Favosites is an ubiquitous tabulate coral in the Paleozoic. Often it was the primary reef building coral and as such there are many different species. The specimen below is one called Favosites alpenensis. It forms large colonies that are often flattened and disc shaped but covered with the typical hexagon shaped cells reminiscent of a honeycomb.
These colonies can grow to be quite large. At my friend Joe K.'s house he has one in his garden that is easily four to five feet across. Here is another that appears to have vertical growth but I think it actually represents several periods of recolonization after burial. Note the uneven layering and exposed side walls to some of the cells. I think that the exposed walls are merely an expression of the corals growth in the soft sediment that surrounded it.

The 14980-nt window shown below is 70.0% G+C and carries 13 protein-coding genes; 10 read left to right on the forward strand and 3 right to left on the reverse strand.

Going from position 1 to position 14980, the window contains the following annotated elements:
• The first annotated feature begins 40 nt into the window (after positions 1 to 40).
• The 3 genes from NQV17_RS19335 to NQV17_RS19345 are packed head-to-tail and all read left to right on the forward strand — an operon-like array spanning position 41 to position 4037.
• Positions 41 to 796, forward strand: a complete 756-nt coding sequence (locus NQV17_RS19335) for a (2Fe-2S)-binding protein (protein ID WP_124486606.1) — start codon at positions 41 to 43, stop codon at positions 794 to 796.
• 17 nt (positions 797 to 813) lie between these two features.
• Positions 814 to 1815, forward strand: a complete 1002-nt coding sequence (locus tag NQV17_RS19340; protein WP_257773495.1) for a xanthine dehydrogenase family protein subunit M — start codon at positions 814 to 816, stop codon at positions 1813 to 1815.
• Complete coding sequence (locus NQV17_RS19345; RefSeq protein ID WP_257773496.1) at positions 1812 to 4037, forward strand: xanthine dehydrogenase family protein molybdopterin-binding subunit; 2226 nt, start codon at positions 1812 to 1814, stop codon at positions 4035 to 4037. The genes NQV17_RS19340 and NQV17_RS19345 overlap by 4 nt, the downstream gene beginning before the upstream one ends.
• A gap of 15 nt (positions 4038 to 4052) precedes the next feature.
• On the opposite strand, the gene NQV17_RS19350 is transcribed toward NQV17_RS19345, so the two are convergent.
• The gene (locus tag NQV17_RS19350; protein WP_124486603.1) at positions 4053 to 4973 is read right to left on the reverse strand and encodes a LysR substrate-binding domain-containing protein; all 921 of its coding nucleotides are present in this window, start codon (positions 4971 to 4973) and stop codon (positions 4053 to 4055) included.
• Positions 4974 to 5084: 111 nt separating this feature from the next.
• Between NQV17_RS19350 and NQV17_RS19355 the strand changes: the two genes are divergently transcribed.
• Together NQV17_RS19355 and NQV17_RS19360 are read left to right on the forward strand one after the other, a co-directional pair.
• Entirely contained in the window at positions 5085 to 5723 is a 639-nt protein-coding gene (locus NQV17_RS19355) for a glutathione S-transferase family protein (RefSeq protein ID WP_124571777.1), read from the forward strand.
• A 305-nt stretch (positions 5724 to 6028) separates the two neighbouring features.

Please note that the above specimens came from the Hungry Hollow member of the Widder formation, Middle Devonian (Givetian) in age and were collected near Arkona, Canada. I've been told that Favosites alpenensis is a species that is "specific" to the rock formations around Alpena, Michigan. Within my collection I'm going to keep the Favosites alpenensis name until such a time as I find evidence that is is otherwise named. Such are the difficulties inherent with labeling fossils from different localities or, in this case, countries.